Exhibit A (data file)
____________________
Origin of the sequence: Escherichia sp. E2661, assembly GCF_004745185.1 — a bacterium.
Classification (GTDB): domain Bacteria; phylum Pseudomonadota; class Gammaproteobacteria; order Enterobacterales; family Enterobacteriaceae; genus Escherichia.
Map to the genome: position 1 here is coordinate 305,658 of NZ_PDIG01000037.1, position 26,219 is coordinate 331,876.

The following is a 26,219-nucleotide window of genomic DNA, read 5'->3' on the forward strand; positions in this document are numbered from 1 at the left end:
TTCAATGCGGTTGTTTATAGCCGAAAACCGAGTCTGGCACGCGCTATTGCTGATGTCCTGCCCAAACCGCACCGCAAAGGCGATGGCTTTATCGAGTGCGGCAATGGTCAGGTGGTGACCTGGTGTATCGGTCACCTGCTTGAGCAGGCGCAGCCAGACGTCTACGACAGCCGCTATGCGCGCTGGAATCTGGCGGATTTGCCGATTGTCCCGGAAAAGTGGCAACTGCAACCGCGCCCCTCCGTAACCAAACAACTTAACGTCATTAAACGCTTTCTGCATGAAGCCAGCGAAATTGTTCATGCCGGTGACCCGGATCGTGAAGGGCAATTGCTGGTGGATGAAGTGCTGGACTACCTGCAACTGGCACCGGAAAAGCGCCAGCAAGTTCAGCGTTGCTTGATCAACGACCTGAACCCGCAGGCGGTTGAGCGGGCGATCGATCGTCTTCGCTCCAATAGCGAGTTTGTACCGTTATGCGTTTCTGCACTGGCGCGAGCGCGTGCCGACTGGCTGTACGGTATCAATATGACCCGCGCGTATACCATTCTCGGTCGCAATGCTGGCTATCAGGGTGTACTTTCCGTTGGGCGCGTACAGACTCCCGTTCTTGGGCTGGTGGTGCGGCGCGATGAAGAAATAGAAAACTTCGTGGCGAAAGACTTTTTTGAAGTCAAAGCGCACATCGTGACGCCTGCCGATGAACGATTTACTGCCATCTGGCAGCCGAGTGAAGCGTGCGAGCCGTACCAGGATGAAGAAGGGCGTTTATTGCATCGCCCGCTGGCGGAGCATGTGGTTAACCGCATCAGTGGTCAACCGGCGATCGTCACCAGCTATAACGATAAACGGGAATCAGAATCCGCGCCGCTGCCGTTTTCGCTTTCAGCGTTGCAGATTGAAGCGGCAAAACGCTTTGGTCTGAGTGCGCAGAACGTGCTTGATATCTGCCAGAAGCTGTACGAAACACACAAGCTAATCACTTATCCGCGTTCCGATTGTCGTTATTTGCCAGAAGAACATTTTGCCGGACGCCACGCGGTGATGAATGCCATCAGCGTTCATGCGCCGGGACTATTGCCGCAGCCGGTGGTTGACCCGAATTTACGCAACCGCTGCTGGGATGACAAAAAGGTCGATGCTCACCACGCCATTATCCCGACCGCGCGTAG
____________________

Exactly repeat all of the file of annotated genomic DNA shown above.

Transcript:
Origin of the sequence: Escherichia sp. E2661, assembly GCF_004745185.1 — a bacterium.
Classification (GTDB): domain Bacteria; phylum Pseudomonadota; class Gammaproteobacteria; order Enterobacterales; family Enterobacteriaceae; genus Escherichia.
Map to the genome: position 1 here is coordinate 305,658 of NZ_PDIG01000037.1, position 26,219 is coordinate 331,876.

The following is a 26,219-nucleotide window of genomic DNA, read 5'->3' on the forward strand; positions in this document are numbered from 1 at the left end:
TTCAATGCGGTTGTTTATAGCCGAAAACCGAGTCTGGCACGCGCTATTGCTGATGTCCTGCCCAAACCGCACCGCAAAGGCGATGGCTTTATCGAGTGCGGCAATGGTCAGGTGGTGACCTGGTGTATCGGTCACCTGCTTGAGCAGGCGCAGCCAGACGTCTACGACAGCCGCTATGCGCGCTGGAATCTGGCGGATTTGCCGATTGTCCCGGAAAAGTGGCAACTGCAACCGCGCCCCTCCGTAACCAAACAACTTAACGTCATTAAACGCTTTCTGCATGAAGCCAGCGAAATTGTTCATGCCGGTGACCCGGATCGTGAAGGGCAATTGCTGGTGGATGAAGTGCTGGACTACCTGCAACTGGCACCGGAAAAGCGCCAGCAAGTTCAGCGTTGCTTGATCAACGACCTGAACCCGCAGGCGGTTGAGCGGGCGATCGATCGTCTTCGCTCCAATAGCGAGTTTGTACCGTTATGCGTTTCTGCACTGGCGCGAGCGCGTGCCGACTGGCTGTACGGTATCAATATGACCCGCGCGTATACCATTCTCGGTCGCAATGCTGGCTATCAGGGTGTACTTTCCGTTGGGCGCGTACAGACTCCCGTTCTTGGGCTGGTGGTGCGGCGCGATGAAGAAATAGAAAACTTCGTGGCGAAAGACTTTTTTGAAGTCAAAGCGCACATCGTGACGCCTGCCGATGAACGATTTACTGCCATCTGGCAGCCGAGTGAAGCGTGCGAGCCGTACCAGGATGAAGAAGGGCGTTTATTGCATCGCCCGCTGGCGGAGCATGTGGTTAACCGCATCAGTGGTCAACCGGCGATCGTCACCAGCTATAACGATAAACGGGAATCAGAATCCGCGCCGCTGCCGTTTTCGCTTTCAGCGTTGCAGATTGAAGCGGCAAAACGCTTTGGTCTGAGTGCGCAGAACGTGCTTGATATCTGCCAGAAGCTGTACGAAACACACAAGCTAATCACTTATCCGCGTTCCGATTGTCGTTATTTGCCAGAAGAACATTTTGCCGGACGCCACGCGGTGATGAATGCCATCAGCGTTCATGCGCCGGGACTATTGCCGCAGCCGGTGGTTGACCCGAATTTACGCAACCGCTGCTGGGATGACAAAAAGGTCGATGCTCACCACGCCATTATCCCGACCGCGCGTAG